3 Tips for Turning One-Time Donors into Long-Time Donors with Prospect Research

Donor Acquisition and Retention

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A fresh point of view is always welcome here at Qgiv. With that in mind, we like to include posts by guest contributors that talk about fundraising, donor relationships, and many other topics in the nonprofit sector. Today’s guest post about donor retention is by Ryan Woroniecki of DonorSearch.

How are your donor retention metrics? Do you worry that you’re not keeping enough of the donors you acquire?

With modern technology, nonprofits are lucky to have so many avenues to ask for donations and reach new supporters from text giving campaigns to donation tabs on social media. Nonprofits that want to account for this increase in acquisition channels and grow with that have to be able to effectively retain many of the donors from this influx.

From donors who have given a major gift to those who donated during the public phase of a capital campaign and everything in between, retention has always been and will always need to be a priority.

Put these three ideas into action to increase your donor retention.

1. Habitually acknowledge past involvement.

The first step in turning a one-time donor into a long-time donor is acknowledgment. Your gratitude can be a pivotal part of a donor’s decision to make a second gift. Of course, you likely have an acknowledgment process for immediately after a gift has been made. But what is you acknowledgment process when you make future appeals?

As you ask for a donation, make sure that you open your appeal by thanking your supporter for what they have already given. Donors aren’t cash registers! They deserve recognition for their support before you jump back into another ask.

If you’re going to acknowledge past giving (which you should!), you need to make sure you have a complete picture of a donor’s giving history. Whether you’re using a formal CRM or have staff dedicated to cultivating donor relationships, be careful to research your donor’s involvement, history, and giving patterns. You don’t want to ask them for a donation too soon after they’ve already made a gift, and you want to avoid asking for a major gift right after they’ve already made one.

2. Make sure you keep up-to-date contact details.

We don’t always gather a complete set of data on a donor — sometimes we don’t collect their phone number, email addresses, full names, or other pieces of information. Even if we do, contact details aren’t permanent! People move, get married and take their spouse’s name, or switch phone numbers.

Unfortunately, sending appeals to donors and using incorrect information can make a huge negative impression on a donor. At best, you can come off as sloppy — at worst, you can seem unappreciative or neglectful. You need accurate and up-to-date contact and personal data in order to successfully retain your donors! Account for any possible gaps and missing information with a prospect screening.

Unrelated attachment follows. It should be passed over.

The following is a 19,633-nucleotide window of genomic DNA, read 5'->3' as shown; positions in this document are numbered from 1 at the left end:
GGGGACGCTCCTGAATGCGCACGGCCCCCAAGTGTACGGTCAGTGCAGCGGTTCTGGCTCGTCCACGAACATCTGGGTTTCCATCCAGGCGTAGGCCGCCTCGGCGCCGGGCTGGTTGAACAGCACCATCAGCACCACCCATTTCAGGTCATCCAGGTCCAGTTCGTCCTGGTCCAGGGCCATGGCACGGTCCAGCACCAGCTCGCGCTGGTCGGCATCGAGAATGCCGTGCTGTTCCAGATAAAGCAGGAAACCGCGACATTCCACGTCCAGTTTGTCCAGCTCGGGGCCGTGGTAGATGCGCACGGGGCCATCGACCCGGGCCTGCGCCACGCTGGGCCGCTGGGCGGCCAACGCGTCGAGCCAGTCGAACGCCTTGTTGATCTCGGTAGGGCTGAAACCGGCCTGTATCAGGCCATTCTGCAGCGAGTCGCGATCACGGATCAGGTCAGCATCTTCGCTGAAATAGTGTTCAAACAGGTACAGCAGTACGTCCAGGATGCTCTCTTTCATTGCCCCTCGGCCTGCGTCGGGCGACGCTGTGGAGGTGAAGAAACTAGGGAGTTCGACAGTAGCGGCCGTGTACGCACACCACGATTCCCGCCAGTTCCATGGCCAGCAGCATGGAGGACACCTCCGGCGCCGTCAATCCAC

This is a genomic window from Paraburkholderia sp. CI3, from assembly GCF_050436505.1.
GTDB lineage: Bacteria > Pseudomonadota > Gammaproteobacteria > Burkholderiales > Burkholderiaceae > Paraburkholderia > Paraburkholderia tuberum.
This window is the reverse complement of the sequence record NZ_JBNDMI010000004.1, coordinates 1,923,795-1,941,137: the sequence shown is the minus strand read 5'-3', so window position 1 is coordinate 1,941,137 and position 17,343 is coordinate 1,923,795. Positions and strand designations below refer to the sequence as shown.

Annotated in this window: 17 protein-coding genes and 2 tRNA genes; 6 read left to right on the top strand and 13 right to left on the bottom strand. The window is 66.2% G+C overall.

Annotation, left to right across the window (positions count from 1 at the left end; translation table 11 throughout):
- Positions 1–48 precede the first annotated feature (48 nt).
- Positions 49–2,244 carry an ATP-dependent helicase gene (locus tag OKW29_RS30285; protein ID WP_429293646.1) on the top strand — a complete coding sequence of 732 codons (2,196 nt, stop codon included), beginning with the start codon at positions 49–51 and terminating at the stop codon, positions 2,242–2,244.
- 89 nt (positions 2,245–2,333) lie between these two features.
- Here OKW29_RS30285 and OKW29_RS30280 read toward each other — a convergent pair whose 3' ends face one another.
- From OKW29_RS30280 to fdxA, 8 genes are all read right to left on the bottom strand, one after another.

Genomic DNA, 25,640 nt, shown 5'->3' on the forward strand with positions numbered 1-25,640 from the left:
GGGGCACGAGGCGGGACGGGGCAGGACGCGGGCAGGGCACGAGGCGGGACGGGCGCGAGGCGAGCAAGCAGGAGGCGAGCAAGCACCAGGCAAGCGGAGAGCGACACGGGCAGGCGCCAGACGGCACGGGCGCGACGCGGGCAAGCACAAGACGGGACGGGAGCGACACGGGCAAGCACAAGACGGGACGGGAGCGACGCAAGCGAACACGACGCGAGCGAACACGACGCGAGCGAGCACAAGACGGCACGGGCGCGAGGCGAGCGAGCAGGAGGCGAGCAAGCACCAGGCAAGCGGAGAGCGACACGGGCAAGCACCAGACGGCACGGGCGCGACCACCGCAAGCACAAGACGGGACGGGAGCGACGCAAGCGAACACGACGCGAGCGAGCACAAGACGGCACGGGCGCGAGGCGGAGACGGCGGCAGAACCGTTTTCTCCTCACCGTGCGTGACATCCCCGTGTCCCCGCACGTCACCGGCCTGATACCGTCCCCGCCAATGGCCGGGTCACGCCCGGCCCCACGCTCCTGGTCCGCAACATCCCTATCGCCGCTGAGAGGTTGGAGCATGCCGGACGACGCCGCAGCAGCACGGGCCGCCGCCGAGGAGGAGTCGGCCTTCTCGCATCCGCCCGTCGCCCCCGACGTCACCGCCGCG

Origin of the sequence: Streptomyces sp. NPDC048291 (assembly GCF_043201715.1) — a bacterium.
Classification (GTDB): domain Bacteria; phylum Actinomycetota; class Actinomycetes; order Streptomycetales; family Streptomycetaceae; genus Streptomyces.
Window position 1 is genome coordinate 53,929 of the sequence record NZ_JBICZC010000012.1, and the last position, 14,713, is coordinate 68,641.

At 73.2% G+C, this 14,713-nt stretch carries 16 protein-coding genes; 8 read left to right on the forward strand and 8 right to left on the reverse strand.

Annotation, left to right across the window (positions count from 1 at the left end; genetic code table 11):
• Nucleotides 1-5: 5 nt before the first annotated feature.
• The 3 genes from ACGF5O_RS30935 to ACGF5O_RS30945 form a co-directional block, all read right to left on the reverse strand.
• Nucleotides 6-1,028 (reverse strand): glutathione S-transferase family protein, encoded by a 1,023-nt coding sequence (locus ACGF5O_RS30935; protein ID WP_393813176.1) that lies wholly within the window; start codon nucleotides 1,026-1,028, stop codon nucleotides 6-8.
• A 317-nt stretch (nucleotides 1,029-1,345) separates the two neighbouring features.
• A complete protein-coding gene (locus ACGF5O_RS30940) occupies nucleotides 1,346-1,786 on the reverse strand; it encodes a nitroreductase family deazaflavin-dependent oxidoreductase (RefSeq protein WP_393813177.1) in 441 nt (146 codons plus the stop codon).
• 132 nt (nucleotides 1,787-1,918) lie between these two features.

A prospect screening can fill in relevant details such as:

  • Full name: You can’t accomplish much without this.
  • Address: Make sure you aren’t receiving envelopes stamped return to sender.
  • Phone number: Don’t leave messages in the wrong voicemail boxes.
  • Email address: Take advantage of this cost-effective means of communication.
  • Spousal information: Make sure your donor’s name or marital status hasn’t changed.
  • Employer information: Learn more about your donors and potentially uncover matching gift possibilities.

Part of proper stewardship is making sure donors feel appreciated and understood. You can’t do that if you are calling a donor by the wrong name or never reaching them in the first place because you’re using an out-of-date telephone number.

Those are problems that can be readily solved by prospect screening.

3. Offer other opportunities for engagement.

As was mentioned earlier, part of your stewardship and retention policy has to involve treating donors like people, not like cash registers or ATMs.

Donors give because they care about your mission. They go out of their way to support you, so you need to make sure you give them opportunities to continue that relationship that aren’t strictly related to funding.

You could engage them through:

  • Participation in advocacy events.
  • Offering a seat on your board or junior board.
  • Spreading the word about volunteering activities.
  • Hosting appreciation luncheons.
  • And more!

If you’re using good prospect research practices and tracking your donors, you have a better idea of the kinds of engagement activities that would appeal to your various donors and the information needed to have more impactful conversations with those donors.

Remember, if your retention strategies are not as effective as you’d like, you have lots of other strategies you can use to keep your donors involved — these three ideas are just the beginning! If you need more detailed strategies, try attending a nonprofit conference to gain insights from your colleagues in the community. There are also tons of resources online, like this list of best practices aimed at helping nonprofits boost their donor retention.

Donor retention is of the utmost importance to your nonprofit! Retaining your donors is more financially efficient than attracting new ones; it’s crucial that your organization takes it seriously and diversifies its improvement tactics. These three tips are just the beginning.

Ryan Woroniecki is the Vice President of Strategic Partnerships at DonorSearch, a prospect research, screening, and analytics company that focuses on proven philanthropy. He has worked with hundreds of nonprofits and is a member of APRA-MD. When he isn’t working, he is an avid kickball player.

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